Putting aside the incorrect apostrophe, I enjoyed and shared these wise words from Facebook, Miss103
Ignore the poor grammar – the sentiment is good
Surely this is every parents wake-up call.
My time over the past few weeks has been dominated by setting up a Beavers Scout section – and my motivation is to give boys and girls the opportunity for fun and adventure – to get them off the electronics.
And the words we use, as helpers, must surely be guided by the sentiment above.
Live Simply so others may simply live Mahatma Gandhi
Today at the Harvest Festival service in church, the shocking statistic of 22,000 kids dying every day from poverty concentrates the mind. And here’s the phrase that stood out for me:
“Live simply, so that others may simply live.” Mahatma Gandhi
Curate in a tent – Rev Caspar Bush – spends a week in a tent
Having taken the obligatory items for the food bank collection to the service, and with the vicar undertaking a week of hardship in a Shelterbox tent to highlight the good work done by the Helston based charity and RELEASE international supporting those persecuted for their Christian faith, I felt rather churlish for our lack of effort.
I had tidied out the cupboards to find the food bank items – tomato sauce, pesto jar, jelly, chicken soup. But really, with the freezer full of food and plenty to keep us going, we really are beyond lucky.
So the family challenge this week is to use up everything in the fridge, the cupboards and not waste anything and can we do it for less than £20. Can we do it? Well it will take some effort but we’ll give it a go.
So the husband has deployed ‘indefinitely’ on Op GRITSTOCK.
What is Op GRITSTOCK? Well – it’s the UK’s response to the EBOLA crisis in West Africa. Clearly, when I first found out – I had a cry… My doctor friend explained the disease to me – and the risks. Hubby has reassured me that he won’t be taking any risks, yet this week I know he has travelled to Liberia, Sierra Leone to see an Ebola treatment centre, Guinea and back to Ghana. Last time he went away for 6 months to Afghanistan, he told he wouldn’t take any risks, but recently I found out he was shot at and he’s never told me the story…so I’m not so sure he’s not keeping out of danger. Especially, as every day passes, more and more cases of ‘westerners’ being affected and infected hit the media – though why an American freelance video cameraman is more newsworthy that the thousands of Africans currently dying from the disease is somewhat distasteful.
I know that my husband has every reason to come home – us. I know that he is the best person to do the job he’s currently assigned. I know that if the United Nations fails in its mission to support those in need, then the risk of epidemic and the global knock on effects are substantial. I know it’s right for humanity for him to be doing this.
But away indefinitely means our house moving efforts are on hold, and continued mother living in our dining room. It means I’ve postponed his 50th birthday party. It means that I’ve just booked to take our son away for his birthday and planning for hubby to not be around.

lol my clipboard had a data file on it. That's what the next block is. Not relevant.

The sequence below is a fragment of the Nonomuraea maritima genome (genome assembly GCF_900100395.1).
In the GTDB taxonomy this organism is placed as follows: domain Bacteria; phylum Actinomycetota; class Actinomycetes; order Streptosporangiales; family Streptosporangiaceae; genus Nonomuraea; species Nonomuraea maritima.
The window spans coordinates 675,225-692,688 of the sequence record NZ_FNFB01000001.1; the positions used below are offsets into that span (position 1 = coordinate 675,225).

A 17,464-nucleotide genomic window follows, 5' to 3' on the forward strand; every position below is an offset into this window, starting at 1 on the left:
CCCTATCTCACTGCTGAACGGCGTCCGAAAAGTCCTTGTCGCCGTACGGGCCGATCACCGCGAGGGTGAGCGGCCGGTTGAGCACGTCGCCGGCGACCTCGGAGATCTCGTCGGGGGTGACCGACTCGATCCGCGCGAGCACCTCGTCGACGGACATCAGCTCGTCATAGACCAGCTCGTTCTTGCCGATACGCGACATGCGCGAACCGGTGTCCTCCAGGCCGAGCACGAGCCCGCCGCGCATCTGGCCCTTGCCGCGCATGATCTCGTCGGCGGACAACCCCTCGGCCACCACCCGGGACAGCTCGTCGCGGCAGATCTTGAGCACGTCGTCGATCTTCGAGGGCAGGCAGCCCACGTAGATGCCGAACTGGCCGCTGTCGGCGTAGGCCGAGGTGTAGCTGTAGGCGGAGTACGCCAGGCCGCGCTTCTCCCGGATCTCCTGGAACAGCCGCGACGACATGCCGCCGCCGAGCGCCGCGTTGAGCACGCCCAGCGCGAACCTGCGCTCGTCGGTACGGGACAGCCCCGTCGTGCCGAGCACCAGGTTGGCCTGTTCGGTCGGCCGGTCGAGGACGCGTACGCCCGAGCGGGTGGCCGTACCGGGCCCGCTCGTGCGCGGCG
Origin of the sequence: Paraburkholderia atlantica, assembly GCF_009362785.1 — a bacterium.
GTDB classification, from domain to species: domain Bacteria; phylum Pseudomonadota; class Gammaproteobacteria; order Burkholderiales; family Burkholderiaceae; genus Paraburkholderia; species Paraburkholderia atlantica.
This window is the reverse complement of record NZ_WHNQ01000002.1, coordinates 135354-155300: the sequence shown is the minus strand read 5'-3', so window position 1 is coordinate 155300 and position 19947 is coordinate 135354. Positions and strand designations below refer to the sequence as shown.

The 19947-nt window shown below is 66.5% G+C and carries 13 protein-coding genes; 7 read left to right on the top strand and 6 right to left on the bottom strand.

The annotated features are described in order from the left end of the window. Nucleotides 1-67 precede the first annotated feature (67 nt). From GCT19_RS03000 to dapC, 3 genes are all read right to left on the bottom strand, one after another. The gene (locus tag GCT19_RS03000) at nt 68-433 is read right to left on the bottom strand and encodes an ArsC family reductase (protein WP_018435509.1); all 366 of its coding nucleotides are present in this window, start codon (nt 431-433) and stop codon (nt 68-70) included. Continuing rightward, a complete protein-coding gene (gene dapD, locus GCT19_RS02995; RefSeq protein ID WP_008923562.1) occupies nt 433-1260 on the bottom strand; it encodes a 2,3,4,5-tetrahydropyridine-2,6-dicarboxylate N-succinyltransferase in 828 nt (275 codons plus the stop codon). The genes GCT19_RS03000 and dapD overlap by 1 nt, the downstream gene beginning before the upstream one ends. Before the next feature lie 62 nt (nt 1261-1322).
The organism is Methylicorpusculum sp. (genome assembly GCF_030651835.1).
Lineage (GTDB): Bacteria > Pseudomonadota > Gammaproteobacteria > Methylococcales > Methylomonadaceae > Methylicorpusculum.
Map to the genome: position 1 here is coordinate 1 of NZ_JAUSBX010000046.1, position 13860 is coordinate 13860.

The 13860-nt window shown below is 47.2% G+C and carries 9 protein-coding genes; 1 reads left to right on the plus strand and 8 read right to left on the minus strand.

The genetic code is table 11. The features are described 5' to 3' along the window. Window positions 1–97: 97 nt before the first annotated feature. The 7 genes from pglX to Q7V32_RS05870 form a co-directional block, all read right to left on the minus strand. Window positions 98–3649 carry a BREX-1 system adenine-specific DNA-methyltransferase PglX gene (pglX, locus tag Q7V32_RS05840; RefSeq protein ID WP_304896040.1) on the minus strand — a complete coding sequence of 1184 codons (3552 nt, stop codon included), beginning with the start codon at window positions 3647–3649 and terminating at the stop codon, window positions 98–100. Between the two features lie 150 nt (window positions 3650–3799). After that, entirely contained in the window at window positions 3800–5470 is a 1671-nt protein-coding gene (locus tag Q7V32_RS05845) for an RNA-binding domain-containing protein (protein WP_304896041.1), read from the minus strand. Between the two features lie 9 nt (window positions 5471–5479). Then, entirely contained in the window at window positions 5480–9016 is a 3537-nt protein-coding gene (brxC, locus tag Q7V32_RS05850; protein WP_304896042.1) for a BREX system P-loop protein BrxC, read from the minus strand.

And yet, when he face timed tonight, he was confident he’d be home within the month…I’m not so sure. In fact I won’t allow myself to believe it until I know he’s on a flight home. Maybe its a defensive mechanism. Maybe its pragmatic. Maybe its just fear of disappointment. For me, it’s the best strategy.
Yet again I find myself pondering why there are not 48 hours in every day instead of 24; wondering if I’ve taken on too much, and surrounding myself with stress…
In the past few day as as we’ve headed back to school, which of course requires new shoes, uniform checks and clubs and activities administration, such as piano lessons (why did we change the day?), swimming and martial arts, I have decided that it would be a really good idea to place our house on the market, consider volunteering to set up and run a scouting group and attend the first PTA meeting of the new academic year. The latter requires supporting the school with the production of a charity cookbook (and having done one before I know the stress involved), whilst organising husband’s 50th birthday and coping with the changing dynamics of my mother moving into our dining room. This, with husband currently overseas, and about to take on a militarily challenging new responsibility that is not only potentially life-threatening, but also will require extensive global travel.
Now, with little time left for self-examination, I have come to the conclusion that I am MAD! And I need to learn to say ‘no’ … but that would mean less opportunities for my children to grow and develop socially, less fundraising to support my children’s education, leaving a potentially explosive mother-daughter relationship fighting over the kitchen (and there are too many sharp knives in there), and I’ve always known my husband’s job is dangerous and that is why he finds it exciting (as I did too when I served in the Royal Air Force).
So MAD I may be, but a well intentioned MAD woman!